Here is the whole procedure you need to do, right from the beginning. I'm writing all this just to avoid any confusion between your initial intersects, and fine tuning your approach.
First thing here is to make sure your inclinations are as close as possible to eachother.
If you are leading the ship/object you want to dock to, burn prograde to increase your AP/PE. Your goal here is to make your orbit larger than the other ship's orbit. However, ensure that at some point, the 2 orbits intersect each other, and not at sharp angles. Try to make them as close to parallel as possible where they meet.
If you are trailing the ship, burn retrograde in order to make your orbit smaller. Again ensuring the orbits intersect at some point.
Don't go crazy with the difference in the two orbits, time and experimentation will give you more experience on getting this right. You can also re-adjust your orbits now and then by burning either prograde or retrograde at the point where the 2 orbits intersect, and seeing how it affects your intercepts.
To give you an idea how this works; a ship with a smaller orbit will make one orbit faster than a ship with a larger orbit. So a smaller orbit is "faster". So yes you were correct in your statement.
Then it's just a matter of time warping until you intersect. Make sure to right-click on the other ship/object in the map view and set it as the target. This will then show you orange and red arrows that indicate where, when, and how close you will intercept your target.
When you see the intercept arrows, you can stop the time warp and try adding a maneuver node at different spots in your orbit to try different things that may make your intercept closer. Check your distance by hovering your mouse over the orange or red arrow, make a small adjustment to the node and check to see the difference. Again, more experimenting.
Once you are within 0-10 km's (under 10 is my personal preference but it depends on your ship's abilities), you then want to click on the speedometer above the navball until it says "target" and a speed under it. This is your speed relative to your target, so if it shows 0 (zero), then you are moving at the exact same speed as your target.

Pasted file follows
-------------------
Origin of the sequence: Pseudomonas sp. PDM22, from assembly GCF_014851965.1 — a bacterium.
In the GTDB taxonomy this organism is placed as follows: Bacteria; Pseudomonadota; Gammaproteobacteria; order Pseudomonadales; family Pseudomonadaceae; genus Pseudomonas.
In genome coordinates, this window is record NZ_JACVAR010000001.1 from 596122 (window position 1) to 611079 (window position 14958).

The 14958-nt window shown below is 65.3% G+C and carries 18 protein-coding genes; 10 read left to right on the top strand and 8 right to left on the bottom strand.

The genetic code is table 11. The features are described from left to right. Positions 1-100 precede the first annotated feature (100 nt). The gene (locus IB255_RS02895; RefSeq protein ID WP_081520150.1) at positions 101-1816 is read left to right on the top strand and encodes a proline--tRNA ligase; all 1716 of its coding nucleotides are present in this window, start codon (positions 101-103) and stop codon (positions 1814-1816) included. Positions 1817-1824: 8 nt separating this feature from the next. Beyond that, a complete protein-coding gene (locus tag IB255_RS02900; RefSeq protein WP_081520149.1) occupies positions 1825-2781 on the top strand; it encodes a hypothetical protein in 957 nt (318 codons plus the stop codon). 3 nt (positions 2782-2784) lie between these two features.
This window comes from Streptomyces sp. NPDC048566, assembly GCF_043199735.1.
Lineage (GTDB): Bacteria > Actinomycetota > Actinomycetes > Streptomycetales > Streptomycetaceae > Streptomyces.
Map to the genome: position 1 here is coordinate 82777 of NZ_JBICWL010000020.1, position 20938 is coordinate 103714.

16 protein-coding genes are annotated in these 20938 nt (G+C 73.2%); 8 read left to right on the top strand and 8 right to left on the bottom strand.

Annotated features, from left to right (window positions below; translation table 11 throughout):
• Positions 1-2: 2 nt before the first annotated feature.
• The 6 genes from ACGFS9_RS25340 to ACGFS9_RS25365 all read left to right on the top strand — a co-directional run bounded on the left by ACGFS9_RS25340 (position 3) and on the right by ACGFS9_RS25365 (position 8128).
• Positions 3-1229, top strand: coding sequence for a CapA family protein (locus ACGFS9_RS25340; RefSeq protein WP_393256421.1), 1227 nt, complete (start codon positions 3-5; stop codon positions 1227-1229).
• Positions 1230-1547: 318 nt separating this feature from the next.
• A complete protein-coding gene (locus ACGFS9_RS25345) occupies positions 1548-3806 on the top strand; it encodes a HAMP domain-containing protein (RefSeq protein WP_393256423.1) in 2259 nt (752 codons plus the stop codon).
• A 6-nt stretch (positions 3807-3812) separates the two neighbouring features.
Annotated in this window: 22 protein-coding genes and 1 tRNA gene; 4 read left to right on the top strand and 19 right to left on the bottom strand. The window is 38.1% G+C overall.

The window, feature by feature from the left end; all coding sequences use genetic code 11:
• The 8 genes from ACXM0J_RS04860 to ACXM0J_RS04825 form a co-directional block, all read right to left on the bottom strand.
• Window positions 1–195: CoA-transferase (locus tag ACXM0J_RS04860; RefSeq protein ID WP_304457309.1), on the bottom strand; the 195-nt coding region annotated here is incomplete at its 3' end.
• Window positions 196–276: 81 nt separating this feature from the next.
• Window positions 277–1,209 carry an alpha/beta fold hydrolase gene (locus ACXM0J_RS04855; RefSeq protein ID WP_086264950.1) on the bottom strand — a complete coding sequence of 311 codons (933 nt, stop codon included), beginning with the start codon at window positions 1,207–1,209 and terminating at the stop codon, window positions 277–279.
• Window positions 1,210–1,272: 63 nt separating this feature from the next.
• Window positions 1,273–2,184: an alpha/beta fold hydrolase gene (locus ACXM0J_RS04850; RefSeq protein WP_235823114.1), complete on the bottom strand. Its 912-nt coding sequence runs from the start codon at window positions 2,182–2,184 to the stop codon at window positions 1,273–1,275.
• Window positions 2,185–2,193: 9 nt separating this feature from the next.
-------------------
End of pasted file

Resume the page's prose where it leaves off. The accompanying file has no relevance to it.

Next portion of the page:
Now you will point directly towards your target (purple on navball) and do a burn to get closer and raise that target speed. At this point you will see your distance from the target dropping. Now, you're moving towards your target, but your orbits are different so you will likely not hit it directly unless you were really close to begin with.
Turn your ship now to point at the yellow retrograde. Since you are in "target mode", the retrograde is adjusted in reference to your target and its orbit.
As you start getting close, you may find that you are passing beside it. This is normal. Still pointing at the yellow retrograde, you want to now burn and get your speed back down to zero. Then, point back to your target (purple) and repeat this until you are within 1KM (1000 meters) or less. Be aware that you don't want to get too close to your target when burning with a rocket because rockets can push your target away from you or send it into a spin.
Once you're within 1KM and you've brought your speed down to zero, you can now switch to using RCS only for the rest of the approach. RCS thrusters will not affect the other ship like rockets do so you don't have to worry about using them when you're close to it.
The most important part of all of this is to have patience and don't rush. If you pick up to much speed when trying to get closer, you could screw it up by overshooting your target. And it's normal to have to do several slower approaches to get closer and closer. The more you do this, the better you'll get at it.